As the year begins to draw to a close, we like to reflect on that which lies behind us. We’ve come a long way since we first started StanceWorks, and we couldn’t have done it with out all of you. As part of our gratitude, we’ve teamed up with Air Lift Performance to give back to the community. From December 19th until January 5th, we will hold an Instagram contest to determine who truly needs a little more “low” in their life.
The biggest lie any true car enthusiast will tell themselves is that they will “keep it simple” or “leave it alone this time.” Four years ago, I purchased a grey-market 1986 BMW 525e, and it was my only car and daily-driver. The plan was to just do wheels and a drop… “stay conservative,” I told myself.
Photography by Lorenzo Hamers
Steven Garreyn is no stranger to low cars: through our attempts to communicate with a translator and broken english, I gather he’s owned more cars than he can even begin to recall. The one thing he does know, however, is that he’s lowered each car as much as possible.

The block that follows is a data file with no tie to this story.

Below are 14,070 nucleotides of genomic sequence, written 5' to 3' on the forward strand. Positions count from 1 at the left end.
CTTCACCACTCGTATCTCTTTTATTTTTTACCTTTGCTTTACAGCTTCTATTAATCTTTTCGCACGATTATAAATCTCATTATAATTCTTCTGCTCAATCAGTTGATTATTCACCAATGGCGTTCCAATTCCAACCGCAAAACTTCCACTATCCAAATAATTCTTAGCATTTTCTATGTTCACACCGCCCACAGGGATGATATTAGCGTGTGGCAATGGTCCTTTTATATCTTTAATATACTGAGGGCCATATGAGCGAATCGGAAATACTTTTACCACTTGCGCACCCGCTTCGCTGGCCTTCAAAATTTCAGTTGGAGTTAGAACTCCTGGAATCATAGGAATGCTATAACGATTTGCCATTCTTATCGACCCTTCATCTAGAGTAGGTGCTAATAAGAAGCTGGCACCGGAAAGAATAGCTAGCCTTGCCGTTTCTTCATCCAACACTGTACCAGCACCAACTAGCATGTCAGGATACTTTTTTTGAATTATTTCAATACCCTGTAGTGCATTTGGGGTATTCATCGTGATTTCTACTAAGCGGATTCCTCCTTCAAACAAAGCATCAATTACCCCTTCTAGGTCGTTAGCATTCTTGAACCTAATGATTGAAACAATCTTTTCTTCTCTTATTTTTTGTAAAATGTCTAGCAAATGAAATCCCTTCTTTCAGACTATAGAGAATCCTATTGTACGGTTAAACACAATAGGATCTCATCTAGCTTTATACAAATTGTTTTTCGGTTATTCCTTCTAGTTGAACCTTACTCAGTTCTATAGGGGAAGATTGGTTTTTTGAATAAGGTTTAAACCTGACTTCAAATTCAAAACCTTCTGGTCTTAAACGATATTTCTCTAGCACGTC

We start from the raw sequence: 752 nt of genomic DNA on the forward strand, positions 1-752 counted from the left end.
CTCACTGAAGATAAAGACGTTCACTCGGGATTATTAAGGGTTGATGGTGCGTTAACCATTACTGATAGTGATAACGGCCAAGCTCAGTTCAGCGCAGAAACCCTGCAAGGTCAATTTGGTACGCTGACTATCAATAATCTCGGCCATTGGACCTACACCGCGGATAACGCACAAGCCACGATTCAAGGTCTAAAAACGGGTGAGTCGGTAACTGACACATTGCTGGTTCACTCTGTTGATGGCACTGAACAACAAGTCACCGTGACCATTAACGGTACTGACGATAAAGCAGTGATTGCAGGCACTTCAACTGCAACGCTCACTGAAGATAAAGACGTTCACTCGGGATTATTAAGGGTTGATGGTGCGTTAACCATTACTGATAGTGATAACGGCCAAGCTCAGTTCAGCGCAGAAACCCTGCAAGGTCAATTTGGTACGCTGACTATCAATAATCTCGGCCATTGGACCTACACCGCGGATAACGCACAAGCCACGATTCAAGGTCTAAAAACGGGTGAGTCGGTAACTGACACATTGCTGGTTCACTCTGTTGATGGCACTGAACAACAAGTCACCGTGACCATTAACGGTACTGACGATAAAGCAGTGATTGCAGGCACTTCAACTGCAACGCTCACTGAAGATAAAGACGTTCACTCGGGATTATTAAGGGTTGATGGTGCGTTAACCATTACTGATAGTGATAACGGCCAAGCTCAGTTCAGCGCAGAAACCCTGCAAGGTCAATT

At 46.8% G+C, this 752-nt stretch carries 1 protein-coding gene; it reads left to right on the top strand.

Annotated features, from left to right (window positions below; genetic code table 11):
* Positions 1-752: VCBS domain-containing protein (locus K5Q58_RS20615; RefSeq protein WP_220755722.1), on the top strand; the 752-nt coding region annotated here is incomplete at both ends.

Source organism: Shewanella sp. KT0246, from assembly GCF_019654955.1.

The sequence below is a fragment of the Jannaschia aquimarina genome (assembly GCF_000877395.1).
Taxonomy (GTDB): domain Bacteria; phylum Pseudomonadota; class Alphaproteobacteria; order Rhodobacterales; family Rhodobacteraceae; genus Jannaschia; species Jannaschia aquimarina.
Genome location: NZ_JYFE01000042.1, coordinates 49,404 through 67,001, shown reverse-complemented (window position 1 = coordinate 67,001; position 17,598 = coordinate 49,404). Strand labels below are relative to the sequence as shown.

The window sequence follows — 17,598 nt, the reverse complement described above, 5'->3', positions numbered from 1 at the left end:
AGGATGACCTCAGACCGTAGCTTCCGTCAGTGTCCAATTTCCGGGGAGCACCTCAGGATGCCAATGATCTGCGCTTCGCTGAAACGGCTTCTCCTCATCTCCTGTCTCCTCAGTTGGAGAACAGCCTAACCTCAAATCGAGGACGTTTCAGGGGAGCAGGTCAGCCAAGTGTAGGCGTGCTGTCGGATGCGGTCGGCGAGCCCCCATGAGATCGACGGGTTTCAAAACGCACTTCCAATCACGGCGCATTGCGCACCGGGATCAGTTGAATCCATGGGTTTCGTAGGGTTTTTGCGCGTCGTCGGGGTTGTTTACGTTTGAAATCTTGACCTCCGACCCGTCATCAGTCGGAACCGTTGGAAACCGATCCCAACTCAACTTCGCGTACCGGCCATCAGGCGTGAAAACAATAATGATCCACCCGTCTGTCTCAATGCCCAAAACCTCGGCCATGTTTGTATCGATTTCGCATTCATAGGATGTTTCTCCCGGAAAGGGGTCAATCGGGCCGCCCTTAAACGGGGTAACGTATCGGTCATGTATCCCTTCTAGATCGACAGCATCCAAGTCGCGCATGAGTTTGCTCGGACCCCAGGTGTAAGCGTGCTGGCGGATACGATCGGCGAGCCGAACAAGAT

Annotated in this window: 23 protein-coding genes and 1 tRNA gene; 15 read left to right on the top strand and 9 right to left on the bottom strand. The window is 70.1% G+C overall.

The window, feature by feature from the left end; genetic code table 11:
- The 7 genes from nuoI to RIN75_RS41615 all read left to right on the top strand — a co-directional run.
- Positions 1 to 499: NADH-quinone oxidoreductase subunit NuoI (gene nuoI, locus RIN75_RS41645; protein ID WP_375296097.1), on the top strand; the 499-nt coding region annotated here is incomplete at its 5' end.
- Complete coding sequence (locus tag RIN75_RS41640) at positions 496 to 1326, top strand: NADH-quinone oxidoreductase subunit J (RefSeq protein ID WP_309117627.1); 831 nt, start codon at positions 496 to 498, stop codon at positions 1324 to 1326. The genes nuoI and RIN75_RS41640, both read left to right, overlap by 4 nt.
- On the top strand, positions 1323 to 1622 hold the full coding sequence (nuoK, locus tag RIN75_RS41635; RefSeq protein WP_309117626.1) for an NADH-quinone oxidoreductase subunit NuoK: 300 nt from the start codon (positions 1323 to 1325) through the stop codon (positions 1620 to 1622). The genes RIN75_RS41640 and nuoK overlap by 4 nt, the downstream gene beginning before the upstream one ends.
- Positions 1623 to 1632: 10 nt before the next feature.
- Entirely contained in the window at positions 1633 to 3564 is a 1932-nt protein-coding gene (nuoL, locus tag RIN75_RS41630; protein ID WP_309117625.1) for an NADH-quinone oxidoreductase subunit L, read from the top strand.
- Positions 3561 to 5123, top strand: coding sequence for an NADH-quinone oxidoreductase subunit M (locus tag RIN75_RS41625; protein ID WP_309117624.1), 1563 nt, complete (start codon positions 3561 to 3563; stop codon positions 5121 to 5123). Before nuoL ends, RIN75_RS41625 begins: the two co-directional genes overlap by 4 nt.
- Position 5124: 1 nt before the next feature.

It’s an argument that finds its way into discussions in every car show parking lot and enthusiast garage. Spanner wrenches and elbow grease are pitted against control switches and compressors. The debate gets heated as claims that your car isn’t low enough until your subframe hits asphalt are met with remarks that “airride is cheating”.
If it hasn’t become abundantly clear by now, we here at Stance|Works are interested in all things “low.” Our estimation is that everything generally looks better closer to the ground. There is nothing new about this concept as it dates back to bored teenagers in the ‘30’s removing leaves from leaf springs on their model A’s just to see what it would look like.